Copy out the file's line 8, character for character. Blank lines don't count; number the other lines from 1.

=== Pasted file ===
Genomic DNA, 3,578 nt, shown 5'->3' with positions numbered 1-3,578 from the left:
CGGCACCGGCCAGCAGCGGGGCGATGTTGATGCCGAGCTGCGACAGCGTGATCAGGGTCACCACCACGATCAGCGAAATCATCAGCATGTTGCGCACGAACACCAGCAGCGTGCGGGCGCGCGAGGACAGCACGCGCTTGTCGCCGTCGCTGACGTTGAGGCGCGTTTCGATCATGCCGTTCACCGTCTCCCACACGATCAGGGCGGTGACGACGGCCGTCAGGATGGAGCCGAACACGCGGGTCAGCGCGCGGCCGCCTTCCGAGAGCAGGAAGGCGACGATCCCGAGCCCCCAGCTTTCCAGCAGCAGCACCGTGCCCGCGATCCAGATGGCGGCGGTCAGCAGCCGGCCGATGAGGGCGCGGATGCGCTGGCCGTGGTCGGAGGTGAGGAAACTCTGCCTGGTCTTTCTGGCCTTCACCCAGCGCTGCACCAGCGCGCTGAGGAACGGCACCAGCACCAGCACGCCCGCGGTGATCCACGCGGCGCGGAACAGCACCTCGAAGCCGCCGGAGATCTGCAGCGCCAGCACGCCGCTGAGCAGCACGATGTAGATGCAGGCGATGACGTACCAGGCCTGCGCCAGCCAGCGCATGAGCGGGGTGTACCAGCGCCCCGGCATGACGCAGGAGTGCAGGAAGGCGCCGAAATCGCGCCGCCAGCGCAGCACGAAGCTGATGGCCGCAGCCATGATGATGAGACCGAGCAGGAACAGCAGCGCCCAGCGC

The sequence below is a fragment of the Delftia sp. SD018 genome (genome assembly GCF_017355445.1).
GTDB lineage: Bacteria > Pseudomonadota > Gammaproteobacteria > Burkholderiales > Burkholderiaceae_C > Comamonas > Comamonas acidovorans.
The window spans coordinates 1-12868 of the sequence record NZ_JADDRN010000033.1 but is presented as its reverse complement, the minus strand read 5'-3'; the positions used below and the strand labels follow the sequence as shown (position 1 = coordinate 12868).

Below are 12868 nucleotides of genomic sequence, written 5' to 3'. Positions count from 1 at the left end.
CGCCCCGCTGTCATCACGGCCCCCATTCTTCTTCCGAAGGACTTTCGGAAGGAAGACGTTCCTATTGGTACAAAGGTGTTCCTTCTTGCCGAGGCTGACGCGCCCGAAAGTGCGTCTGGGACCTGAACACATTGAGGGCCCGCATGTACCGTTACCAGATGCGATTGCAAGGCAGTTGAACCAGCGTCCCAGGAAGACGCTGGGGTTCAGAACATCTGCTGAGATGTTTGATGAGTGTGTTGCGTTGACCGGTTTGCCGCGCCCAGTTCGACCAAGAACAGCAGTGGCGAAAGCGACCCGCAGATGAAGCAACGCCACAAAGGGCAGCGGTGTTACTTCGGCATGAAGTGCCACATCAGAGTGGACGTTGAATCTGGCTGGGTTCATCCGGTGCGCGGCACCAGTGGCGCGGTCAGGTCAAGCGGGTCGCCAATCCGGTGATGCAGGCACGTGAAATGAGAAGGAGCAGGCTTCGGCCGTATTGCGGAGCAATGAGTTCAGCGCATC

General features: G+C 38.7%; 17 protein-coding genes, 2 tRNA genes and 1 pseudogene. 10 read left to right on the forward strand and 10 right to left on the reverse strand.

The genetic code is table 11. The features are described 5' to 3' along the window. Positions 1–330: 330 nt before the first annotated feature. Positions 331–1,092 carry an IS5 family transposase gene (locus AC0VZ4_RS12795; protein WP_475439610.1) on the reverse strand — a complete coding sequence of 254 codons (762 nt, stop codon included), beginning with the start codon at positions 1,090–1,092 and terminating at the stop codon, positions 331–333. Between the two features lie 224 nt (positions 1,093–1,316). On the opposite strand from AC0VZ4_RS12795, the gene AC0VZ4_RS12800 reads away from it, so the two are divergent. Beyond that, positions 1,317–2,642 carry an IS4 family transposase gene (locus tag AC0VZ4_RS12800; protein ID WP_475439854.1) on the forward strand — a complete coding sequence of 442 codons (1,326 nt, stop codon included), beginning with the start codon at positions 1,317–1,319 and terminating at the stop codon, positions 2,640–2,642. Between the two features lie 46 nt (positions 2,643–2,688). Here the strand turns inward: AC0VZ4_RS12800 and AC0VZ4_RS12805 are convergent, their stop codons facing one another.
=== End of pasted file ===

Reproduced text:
General features: G+C 38.7%; 17 protein-coding genes, 2 tRNA genes and 1 pseudogene. 10 read left to right on the forward strand and 10 right to left on the reverse strand.